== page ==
The Minister has run a public commentary on the Bain case and a private one with police and Crown without a word to the applicant David Bain. She has changed positions many times and the 'consistency' of her story has been shredded by her own words. But most clearly all the effort has been about what Binnie was asked to do in a procedural sense. There are no real issues about the evidence he was asked to decide upon, only his methodology. I think Binnie got it a 100% right, and that it is also clear that like any reviewer he was willing, had he been given the opportunity, to either demonstrate his decisions or answer any criticisms of them. In short he wasn't for hire for an 'required' opinion, his mandate was in getting to the bottom of the Bain case to determine if David was innocent or not. The main argument against his opinion (although) they vary, is that he didn't step back from the evidence at times to look at the overall aspects of the case as well as the single 'threads.' He says that he did and it seems to be demonstrated to the satisfaction of some of his reviewers and a good number of the public. But what short of demonstrating the overall context of the case in words, explaining what and how he considered things in words was he to do? The farce of the Government's position is quickly becoming two distinct features both which have obvious answers.
1/ Was Binnie meant to not only write what his deliberations were but was he also actually required to have himself filmed. Say for example that on July 2nd 2012, "I am sitting at my desk and it is 9am and I am now thinking about the evidence of incest. It is now 5 minutes since I began to think about the incest and am now at 9.05 going to test the worth of value of that evidence against the overall weight of the case. It is now 30 seconds later and I reject the evidence of incest as having any bearing on my overall consideration as to the guilt or innocent of David Bain." Has the world of Justice reached the point where Judges need to muse aloud their deliberations or considerations or risk not being believed? Well, in NZ at this point, that's what's required of a Judge, particularly one who might be asked to 'assist' the Government reach a view that ought to be decided by legislation or by the Courts and not by a party to the act of false imprisonment.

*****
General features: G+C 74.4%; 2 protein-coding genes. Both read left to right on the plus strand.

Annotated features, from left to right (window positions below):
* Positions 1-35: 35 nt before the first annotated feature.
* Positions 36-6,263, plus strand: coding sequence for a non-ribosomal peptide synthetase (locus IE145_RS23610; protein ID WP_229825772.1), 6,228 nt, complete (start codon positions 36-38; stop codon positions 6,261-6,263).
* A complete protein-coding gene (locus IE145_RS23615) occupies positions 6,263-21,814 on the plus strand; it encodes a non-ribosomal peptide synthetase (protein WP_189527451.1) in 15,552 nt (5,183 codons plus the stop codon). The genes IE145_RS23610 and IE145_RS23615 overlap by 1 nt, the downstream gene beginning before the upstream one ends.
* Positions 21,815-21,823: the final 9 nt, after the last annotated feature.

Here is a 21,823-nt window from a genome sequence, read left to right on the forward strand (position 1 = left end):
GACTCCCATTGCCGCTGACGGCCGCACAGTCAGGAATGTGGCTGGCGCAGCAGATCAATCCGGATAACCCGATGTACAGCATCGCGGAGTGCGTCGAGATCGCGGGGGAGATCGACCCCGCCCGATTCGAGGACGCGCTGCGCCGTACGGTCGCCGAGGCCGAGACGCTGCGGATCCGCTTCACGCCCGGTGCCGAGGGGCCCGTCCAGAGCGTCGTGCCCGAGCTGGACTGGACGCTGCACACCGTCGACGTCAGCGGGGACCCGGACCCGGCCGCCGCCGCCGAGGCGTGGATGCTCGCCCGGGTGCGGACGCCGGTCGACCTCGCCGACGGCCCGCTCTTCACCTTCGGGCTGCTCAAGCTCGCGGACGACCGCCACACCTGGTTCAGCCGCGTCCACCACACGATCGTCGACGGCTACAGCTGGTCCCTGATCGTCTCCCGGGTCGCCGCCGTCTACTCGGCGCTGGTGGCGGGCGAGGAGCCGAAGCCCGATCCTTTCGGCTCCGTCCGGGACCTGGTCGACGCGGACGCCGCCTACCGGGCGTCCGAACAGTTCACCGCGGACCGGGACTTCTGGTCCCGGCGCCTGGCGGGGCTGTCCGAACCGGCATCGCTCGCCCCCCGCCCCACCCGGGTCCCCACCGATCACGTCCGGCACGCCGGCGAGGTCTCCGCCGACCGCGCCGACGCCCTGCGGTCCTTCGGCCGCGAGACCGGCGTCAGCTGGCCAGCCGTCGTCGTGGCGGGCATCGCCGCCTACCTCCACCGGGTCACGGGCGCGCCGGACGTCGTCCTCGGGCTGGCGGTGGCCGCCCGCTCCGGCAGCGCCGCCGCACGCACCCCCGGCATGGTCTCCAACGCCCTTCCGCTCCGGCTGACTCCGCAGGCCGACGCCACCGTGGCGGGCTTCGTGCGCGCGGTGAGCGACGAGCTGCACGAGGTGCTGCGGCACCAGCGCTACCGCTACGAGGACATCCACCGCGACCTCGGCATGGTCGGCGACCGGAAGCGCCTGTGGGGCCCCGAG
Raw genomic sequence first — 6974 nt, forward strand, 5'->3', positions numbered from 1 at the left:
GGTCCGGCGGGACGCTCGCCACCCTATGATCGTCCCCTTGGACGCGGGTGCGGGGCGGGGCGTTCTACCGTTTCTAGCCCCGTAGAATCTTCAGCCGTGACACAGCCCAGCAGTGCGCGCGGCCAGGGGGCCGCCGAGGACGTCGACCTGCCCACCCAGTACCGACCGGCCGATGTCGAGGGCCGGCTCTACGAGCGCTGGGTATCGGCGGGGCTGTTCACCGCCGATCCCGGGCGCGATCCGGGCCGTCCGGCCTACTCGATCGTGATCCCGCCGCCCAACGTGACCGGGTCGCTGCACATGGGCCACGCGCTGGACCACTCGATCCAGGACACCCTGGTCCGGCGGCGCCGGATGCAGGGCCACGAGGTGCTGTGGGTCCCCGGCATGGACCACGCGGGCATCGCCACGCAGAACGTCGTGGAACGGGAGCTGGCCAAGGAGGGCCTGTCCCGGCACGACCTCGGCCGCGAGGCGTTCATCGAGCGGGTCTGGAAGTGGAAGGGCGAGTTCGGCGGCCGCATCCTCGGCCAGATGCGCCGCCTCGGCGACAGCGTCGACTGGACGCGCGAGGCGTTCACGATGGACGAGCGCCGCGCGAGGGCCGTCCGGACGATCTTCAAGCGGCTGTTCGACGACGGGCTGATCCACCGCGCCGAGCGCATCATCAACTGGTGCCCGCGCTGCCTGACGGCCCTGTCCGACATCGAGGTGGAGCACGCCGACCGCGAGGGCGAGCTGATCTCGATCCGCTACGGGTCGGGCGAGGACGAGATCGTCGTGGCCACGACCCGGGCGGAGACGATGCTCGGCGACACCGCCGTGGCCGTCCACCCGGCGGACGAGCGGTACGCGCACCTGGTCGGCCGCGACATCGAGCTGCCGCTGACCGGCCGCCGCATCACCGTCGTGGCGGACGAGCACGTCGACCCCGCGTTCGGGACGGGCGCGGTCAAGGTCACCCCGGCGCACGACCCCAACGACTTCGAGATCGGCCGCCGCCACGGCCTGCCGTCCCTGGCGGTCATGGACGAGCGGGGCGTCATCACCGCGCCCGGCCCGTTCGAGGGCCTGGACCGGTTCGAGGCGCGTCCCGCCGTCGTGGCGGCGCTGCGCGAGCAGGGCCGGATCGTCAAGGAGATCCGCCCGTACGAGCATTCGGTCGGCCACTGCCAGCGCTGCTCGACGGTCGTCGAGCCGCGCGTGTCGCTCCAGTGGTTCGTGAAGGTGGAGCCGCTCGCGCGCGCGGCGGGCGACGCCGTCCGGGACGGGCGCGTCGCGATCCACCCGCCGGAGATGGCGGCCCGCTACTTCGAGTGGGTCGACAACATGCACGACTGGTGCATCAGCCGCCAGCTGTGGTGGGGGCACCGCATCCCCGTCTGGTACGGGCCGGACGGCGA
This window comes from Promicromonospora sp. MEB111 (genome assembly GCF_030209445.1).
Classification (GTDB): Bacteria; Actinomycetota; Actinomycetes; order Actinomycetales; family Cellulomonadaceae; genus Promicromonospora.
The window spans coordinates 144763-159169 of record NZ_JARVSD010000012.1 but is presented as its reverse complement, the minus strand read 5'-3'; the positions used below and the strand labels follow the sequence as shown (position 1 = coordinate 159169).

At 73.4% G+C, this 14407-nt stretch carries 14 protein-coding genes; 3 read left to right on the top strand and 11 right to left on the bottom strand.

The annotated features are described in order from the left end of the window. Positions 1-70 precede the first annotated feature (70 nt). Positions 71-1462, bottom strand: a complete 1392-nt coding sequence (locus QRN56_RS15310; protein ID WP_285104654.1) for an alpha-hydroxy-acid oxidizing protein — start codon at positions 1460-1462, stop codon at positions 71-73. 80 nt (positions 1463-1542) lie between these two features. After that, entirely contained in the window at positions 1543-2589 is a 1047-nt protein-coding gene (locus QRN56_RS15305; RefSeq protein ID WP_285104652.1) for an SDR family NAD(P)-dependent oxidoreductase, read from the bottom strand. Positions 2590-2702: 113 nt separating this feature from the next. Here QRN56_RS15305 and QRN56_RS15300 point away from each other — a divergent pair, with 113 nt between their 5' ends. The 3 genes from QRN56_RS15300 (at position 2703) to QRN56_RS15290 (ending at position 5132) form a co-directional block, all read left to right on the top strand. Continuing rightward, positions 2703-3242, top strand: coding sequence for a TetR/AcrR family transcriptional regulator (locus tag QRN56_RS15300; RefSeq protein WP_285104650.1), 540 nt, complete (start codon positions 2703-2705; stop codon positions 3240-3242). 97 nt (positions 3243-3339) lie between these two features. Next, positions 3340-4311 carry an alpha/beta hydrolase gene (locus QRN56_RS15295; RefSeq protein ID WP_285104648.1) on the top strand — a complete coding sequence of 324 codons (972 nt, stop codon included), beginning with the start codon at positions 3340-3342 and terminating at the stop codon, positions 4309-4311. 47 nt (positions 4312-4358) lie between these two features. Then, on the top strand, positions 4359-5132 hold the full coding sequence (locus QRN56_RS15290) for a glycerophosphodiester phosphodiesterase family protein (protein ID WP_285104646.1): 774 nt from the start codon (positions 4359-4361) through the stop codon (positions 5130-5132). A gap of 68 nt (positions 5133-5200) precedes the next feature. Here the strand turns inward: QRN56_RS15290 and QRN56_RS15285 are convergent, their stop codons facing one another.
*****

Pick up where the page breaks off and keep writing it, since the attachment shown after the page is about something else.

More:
2/ The second very evident feature is that the Bain case has been moved away from the evidence, and the key features which constitute the question of David's innocence, but not by himself - rather by the Government taking umbrage from the findings of it's own agent. David is not, repeat, is not responsible for appointing Binnie. While I make it clear I think Binnie's work is excellen.t if anyway he is off the mark - that is not David Bain's fault. David is still not getting a fair go.
But nobody should forget that while JK is shadow boxing with the issue the source of the shadow should not be forgotten. That source is embodied in 5 Law Lords, several QCs, an international Jurist, but most of all in that cornerstone of our Justice system 11 Jurors (the 12th having taken ill from memory) who answered the charges against David Bain 5 times - each with the answer of not guilty. No matter how much he deck chairs are moved, or how much one member of the Cabinet compliments or defends another there is a giant among them that dwarfs them into relative obscurity, the freedom of people to be Judged by their own, to have their rights preserved in a modern world by those beyond political influence - decisions like those of the Law Lords and Binnie already made long before politicians deigned themselves 'neutral' in order to take upon judgment of themselves and their careers.